You can solve it by telling ASP.NET MVC which claim you want to use to uniquely identify the user. You do this by setting the AntiForgeryConfig.UniqueClaimTypeIdentifier property:

Monday, September 9, 2013

ASP.NET Web API: HttpContext.Current is null inside Task

A few days ago, a colleague asked my help to solve an issue he had with ASP.NET Web API. His code looked like the following:

The problem was that HttpContext.Current was always null after switching to another task.

When I tried to reproduce the issue by building a similar sample on my computer, it just worked. The only difference between his code and mine was that I created an ASP.NET Web API 4.5 application, where he was still using ASP.NET 4.

So switching to .NET 4.5 solved the problem. But why? It seems that in ASP.NET 4.5, a task friendly synchronization context got introduced. This synchronization context ensures that the originel context is restored after leaving the await block.

So make sure that you either:

  • Set httpRuntime.targetFramework to 4.5, or
  • In your appSettings, set aspnet:UseTaskFriendlySynchronizationContext to true.

Some more information can be found here.

Friday, September 6, 2013

Team Foundation Server 2012/Service: Create events from web access for other user

I always enjoy browsing through Team Foundation Service, the cloud version of  TFS.  Every day I discover new functionality and features.

Last week I noticed that administrators are able to create team alerts for other users. You could already do this by using the Alerts Explorer from the TFS Power Tools but then those alerts are actually owned by the person creating them and not able to be managed, edited, or disabled for the person they are intended. Afterwards I went back to our on premise TFS environment to notice that the same functionality was also available there… Glimlach

To use this feature:

  • Open the Team Foundation Server web access
  • Browse to a specific Team Project
  • Click on the configuration icon in the right corner to go the configuration section


  • On the Overview page click on a Team name:


  • On the Team configuration page, click on alerts


  • In the Administrator actions on the left, you can search for another user


  • After selecting a user, you can manage his events on the right


More information here:

Thursday, September 5, 2013

IIS error: Could not load type 'System.ServiceModel.Activation.HttpModule' from assembly 'System.ServiceModel’

The last months my laptop started to act strange, 2 or 3 random crashes a day, USB ports that started to fail, extreme CPU usage and so on… And yes, all doctors gave the same diagnosis, my pc was dying. So I took a backup almost every day until it finally happened, one final crash and my system was gone.

After getting a new laptop I started to reconfigure my development environment. After installing IIS I tried to open an existing WCF service and was welcomed by the following yellow screen of death:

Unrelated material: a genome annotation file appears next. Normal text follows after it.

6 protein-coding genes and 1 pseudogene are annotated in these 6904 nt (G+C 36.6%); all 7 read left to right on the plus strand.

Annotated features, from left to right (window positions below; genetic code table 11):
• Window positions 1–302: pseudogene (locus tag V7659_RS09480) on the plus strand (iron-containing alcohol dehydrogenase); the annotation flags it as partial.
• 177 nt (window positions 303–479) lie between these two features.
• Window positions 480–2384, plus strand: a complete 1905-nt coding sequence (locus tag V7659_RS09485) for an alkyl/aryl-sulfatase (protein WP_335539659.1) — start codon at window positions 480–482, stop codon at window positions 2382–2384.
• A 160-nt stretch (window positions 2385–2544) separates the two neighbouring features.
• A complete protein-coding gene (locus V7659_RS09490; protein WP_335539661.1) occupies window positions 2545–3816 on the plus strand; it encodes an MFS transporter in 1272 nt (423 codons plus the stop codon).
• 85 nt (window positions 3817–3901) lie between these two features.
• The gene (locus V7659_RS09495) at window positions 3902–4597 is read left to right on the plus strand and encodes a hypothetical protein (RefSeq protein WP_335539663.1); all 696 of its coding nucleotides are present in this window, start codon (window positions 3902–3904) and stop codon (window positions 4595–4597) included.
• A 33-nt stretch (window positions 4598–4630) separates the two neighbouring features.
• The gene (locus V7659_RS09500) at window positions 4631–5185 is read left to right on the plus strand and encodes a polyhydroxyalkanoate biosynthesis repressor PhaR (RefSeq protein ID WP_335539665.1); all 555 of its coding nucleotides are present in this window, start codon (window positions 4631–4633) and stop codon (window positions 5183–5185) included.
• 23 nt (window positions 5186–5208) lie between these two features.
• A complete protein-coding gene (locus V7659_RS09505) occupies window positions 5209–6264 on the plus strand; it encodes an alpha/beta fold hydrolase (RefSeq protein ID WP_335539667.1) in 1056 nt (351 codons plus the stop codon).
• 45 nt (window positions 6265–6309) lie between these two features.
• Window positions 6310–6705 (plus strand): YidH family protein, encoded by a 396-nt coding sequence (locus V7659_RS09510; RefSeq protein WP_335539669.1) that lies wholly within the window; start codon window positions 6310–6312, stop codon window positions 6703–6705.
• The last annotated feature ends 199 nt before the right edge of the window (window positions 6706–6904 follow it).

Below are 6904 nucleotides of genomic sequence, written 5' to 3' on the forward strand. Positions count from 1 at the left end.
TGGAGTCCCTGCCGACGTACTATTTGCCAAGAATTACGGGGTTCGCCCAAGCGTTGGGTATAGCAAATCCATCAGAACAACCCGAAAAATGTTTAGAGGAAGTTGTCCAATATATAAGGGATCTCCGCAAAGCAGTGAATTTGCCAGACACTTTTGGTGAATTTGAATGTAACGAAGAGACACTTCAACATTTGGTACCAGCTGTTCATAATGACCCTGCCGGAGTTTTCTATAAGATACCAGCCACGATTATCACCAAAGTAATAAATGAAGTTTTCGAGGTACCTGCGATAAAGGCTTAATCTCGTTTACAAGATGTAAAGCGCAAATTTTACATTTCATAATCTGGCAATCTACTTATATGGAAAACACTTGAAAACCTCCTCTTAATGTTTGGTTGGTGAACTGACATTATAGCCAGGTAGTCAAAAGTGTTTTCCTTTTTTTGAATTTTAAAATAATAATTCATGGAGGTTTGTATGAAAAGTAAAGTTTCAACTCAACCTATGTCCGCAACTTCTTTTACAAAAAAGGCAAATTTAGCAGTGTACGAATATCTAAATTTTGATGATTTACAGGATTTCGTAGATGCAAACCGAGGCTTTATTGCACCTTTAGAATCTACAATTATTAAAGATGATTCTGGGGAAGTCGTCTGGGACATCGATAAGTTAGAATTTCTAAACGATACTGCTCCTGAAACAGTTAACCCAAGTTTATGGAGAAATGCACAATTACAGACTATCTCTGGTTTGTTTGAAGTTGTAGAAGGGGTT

“Could not load type 'System.ServiceModel.Activation.HttpModule' from assembly 'System.ServiceModel, Version=, Culture=neutral, PublicKeyToken=b77a5c561934e089'.”


This error occured because I installed IIS the .NET Framework 4.

Solving this problem isn’t hard, just open up the ASP.NET IIS Registration Tool (Aspnet_regiis.exe,) to register the correct version of ASP.NET. This can be accomplished by using the –iru parameters when running aspnet_regiis.exe as follows:

aspnet_regiis.exe –iru

That’s it!

Wednesday, September 4, 2013

Unity 3.0 and Enterprise Library 6: Attribute based Policy Injection

For some time, Microsoft Unity supports the concept of Interception. It allows you to inject cross cutting concerns into your code by intercepting method calls and giving you the opportunity to execute some extra code before and after the call.

One of the nice features is that it integrates well with the Microsoft Patterns and Practices Enterprise Library Application Blocks(pfew, what a long name). So you can easily add for example caching or exception handling to your application without having to write the same code over and over again.

Until Enterprise Library 5.0 this was all encapsulated in a separate application block, the Policy Injection application block. Starting from Enterprise Library 6 this block is gone, although the same functionality should still be available inside the Unity.Interception DLL.

When upgrading to Enterprise Library 6.0, I was able to recreate most scenario’s by using this DLL. The only thing I had some trouble with finding out is how to combine Attribute based interception(where you indicate the interception calls by adding attributes on top of your methods) and existing objects. I found a lot of examples where the interception was applied when creating an object through the IoC container, but none when you have an existing object and want to apply interception techniques.